As one who is a member of the Facebook community, I see a vast array of topics making the reposting loop. Lately, a topic that has been popping up is the use of cursive writing. There are many recent articles about this disappearing form of communication. A good one that I have read his here.
Having gone to school before computers, I learned cursive writing in grade school. Book reports and essays in junior and high school were all written in cursive writing. Typing wasn’t even offered until grades nine or ten, and then it was only an elective. It wasn’t until after I graduated from high school that I took a typing class in the evenings at a local business college.
With all the attention being paid to the loss of cursive writing, not just as part of the school curriculum, but also due to the predominate use of electronic communication, even those of us who were taught cursive are losing the ability to write in the cursive form.
Of course, I am speaking from experience. I predominantly type on my laptop to compose any communication these days.
Even in my personal correspondence, I find I print, rather than use the looping cursive form.
Recently, I read an essay about how a father would write letters to his children at summer camp using cursive with the intent to keep it alive in his family. I was saddened and also gladdened to read that his children were able to read it to a certain extent, but also had to get help from the older camp counselors.
In the last couple years, I have been trying to be more diligent in sending cards and letters in the mail for birthdays, anniversaries and just because. From now on, I am going to dust off my cursive writing skills. I have been working at it recently; any notes for research I make, I am keeping the pen on the paper and curve and loop my way through the sentences. I even bought myself a disposable fountain pen to make the effort easier. I am finding the muscles needed to write in cursive need to be retrained. The muscle memory is still there, but it I realize it is beginning to fade. I still have time to reawaken this practice.
The Palmer Method is a well-established method of learning cursive which I think I will undertake to study. I remember Mom showing me penmanship exercises that she was taught in school, which by the time I was in school in the 1960’s, were no longer taught. Swirls of the pen making circles that started out large and gradually went to small, the goal being even-width strokes and pen control. It looked like a slinky on the page that grew and shrunk with the movement of the pen. The unpracticed hand would produce poorly spaced and overlapping swirls, much like the tangle created when a Slinky was miss-handled. How many of us remember the tangled, never to be recovered from messes that our slinkys ended up being? It was sad. Those toys gave such pleasure, and if one practiced amazing tricks could be done with them. But without practice, those metal coils were cast aside and lost forever.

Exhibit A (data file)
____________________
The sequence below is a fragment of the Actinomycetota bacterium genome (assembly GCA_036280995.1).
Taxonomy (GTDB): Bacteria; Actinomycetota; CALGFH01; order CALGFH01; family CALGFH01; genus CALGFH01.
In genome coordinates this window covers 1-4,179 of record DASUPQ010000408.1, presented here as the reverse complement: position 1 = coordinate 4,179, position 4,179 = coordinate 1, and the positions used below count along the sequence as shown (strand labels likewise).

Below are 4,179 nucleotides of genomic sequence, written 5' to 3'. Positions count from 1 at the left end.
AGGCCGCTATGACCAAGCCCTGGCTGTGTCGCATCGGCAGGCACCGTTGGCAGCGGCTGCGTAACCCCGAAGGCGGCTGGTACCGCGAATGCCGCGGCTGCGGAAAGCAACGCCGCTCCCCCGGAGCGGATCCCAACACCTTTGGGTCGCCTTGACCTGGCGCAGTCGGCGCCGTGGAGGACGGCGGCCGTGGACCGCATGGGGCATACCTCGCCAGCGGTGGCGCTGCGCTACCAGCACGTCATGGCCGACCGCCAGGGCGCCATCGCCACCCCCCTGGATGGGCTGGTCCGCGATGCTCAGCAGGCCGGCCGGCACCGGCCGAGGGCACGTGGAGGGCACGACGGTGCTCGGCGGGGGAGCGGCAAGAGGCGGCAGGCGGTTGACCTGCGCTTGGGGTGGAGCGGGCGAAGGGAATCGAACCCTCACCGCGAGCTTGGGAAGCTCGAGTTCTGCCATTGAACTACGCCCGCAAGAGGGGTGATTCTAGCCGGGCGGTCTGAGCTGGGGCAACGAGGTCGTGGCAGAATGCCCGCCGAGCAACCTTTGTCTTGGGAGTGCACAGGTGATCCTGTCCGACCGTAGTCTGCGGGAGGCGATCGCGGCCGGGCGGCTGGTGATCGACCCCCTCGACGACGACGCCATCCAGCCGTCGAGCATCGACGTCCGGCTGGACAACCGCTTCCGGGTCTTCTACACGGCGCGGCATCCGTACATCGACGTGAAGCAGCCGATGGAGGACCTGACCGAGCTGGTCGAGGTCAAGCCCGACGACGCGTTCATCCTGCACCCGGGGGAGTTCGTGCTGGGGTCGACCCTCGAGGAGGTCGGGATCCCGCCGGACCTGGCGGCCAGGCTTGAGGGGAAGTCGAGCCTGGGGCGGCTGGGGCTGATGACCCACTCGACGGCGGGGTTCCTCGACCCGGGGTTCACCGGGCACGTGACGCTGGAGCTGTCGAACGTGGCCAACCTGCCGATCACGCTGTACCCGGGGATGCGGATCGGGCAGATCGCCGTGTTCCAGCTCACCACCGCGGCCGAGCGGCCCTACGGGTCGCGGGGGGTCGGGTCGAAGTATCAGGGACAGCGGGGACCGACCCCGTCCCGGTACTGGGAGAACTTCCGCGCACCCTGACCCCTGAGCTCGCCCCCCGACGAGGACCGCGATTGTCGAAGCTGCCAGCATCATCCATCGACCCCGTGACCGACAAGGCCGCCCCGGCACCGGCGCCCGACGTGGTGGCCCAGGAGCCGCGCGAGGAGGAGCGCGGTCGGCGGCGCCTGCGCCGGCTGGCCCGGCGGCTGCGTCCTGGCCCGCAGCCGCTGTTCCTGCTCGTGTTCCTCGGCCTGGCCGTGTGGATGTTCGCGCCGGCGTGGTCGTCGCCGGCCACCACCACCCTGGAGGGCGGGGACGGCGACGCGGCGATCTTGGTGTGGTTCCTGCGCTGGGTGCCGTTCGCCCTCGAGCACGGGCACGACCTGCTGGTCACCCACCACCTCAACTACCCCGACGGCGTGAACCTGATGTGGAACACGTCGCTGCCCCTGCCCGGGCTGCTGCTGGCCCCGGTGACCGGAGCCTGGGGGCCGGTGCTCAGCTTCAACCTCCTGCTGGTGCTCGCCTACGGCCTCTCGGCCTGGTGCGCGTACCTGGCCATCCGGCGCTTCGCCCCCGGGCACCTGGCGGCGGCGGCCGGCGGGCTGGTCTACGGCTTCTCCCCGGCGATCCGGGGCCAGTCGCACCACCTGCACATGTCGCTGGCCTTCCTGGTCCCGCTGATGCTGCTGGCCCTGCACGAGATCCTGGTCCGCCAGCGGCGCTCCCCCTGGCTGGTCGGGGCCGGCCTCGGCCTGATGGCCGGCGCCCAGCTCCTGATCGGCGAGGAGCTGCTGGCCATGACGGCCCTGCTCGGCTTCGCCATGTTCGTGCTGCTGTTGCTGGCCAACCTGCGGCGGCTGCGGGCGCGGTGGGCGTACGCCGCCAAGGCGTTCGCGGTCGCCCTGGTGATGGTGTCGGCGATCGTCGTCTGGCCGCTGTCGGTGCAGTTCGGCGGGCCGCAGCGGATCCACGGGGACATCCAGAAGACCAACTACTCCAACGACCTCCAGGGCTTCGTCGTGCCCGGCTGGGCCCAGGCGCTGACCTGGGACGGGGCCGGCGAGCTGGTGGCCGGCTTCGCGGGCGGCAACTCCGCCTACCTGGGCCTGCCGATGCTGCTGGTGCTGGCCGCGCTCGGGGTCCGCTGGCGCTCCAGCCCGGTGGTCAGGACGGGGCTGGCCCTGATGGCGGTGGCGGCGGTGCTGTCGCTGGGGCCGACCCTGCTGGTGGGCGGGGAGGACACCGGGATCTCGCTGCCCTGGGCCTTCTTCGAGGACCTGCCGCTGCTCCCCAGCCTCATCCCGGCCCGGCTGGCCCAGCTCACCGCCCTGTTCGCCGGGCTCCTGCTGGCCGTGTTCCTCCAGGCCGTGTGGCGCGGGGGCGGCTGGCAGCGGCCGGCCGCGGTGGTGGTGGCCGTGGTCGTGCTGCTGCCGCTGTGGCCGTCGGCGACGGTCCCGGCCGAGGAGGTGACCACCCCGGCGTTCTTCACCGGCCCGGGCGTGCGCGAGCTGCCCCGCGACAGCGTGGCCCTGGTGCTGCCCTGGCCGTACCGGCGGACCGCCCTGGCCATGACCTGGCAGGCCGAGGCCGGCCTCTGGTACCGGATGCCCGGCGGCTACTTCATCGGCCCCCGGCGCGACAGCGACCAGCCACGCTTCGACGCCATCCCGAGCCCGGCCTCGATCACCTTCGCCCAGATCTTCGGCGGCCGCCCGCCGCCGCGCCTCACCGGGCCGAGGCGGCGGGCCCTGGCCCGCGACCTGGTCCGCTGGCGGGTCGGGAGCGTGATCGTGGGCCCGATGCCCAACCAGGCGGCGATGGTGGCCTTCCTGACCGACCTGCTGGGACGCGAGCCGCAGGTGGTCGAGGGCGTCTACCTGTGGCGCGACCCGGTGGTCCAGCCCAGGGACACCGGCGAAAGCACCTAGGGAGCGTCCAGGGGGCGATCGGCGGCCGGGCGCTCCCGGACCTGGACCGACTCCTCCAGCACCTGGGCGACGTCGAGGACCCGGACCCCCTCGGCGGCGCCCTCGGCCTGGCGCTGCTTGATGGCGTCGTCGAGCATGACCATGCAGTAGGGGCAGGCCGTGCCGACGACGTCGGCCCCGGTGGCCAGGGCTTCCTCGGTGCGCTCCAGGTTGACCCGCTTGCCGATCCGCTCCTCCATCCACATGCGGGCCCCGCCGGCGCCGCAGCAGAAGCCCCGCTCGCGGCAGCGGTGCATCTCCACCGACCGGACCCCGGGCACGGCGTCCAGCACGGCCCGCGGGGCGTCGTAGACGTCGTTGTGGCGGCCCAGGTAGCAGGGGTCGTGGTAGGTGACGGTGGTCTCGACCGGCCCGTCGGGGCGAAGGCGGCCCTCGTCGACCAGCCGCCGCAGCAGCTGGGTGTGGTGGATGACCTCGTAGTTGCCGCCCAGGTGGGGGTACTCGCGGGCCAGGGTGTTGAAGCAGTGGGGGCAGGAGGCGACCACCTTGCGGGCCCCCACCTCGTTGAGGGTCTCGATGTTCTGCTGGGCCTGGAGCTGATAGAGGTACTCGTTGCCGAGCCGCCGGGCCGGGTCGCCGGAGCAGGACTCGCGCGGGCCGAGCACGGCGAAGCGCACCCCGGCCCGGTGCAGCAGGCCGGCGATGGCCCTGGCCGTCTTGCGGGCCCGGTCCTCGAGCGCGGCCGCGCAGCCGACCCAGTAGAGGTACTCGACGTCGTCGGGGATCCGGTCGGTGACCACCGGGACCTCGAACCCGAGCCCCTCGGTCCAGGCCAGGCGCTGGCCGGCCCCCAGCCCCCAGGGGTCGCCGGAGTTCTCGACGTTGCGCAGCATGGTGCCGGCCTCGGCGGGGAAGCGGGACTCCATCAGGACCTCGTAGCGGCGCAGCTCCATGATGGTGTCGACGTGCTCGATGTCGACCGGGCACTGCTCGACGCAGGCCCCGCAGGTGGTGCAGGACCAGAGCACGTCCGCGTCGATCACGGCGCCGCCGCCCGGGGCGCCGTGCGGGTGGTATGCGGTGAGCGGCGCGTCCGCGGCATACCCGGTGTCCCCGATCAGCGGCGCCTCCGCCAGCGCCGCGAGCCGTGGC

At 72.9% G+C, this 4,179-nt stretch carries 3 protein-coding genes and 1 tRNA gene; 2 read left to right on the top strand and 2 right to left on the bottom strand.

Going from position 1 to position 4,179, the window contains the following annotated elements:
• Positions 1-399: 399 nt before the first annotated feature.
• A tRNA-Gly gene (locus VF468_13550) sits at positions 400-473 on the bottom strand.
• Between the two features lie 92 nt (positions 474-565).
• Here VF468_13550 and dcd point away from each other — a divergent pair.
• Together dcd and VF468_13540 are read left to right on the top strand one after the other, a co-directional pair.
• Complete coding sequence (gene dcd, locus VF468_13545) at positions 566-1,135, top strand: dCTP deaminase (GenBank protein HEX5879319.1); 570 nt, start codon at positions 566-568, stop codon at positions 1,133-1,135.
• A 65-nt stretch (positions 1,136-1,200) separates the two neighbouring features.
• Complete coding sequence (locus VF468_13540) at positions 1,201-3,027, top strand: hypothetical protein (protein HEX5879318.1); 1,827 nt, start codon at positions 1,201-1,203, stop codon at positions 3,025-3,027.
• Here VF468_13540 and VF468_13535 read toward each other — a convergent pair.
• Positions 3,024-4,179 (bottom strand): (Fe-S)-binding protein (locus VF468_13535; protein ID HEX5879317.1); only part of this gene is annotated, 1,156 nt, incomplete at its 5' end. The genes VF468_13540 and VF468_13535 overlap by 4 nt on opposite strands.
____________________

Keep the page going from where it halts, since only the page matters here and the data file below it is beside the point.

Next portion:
I am sure there will be many a page of inky swirls that will be discarded over the coming months. Friends near and far will receive letters that will reveal my awkward attempts at my personal cursive revival. I hope in time that they will come to appreciate the effort I have made, not just in actually writing them a letter (another lost art that needs to be revived, but that is a topic for another post), but in the physical beauty of my communication. I have long admired the penmanship that I have come across in old documents, and signatures. It is time to pick up the banner and wave it high.
Who else is with me in bringing cursive back into their personal communication?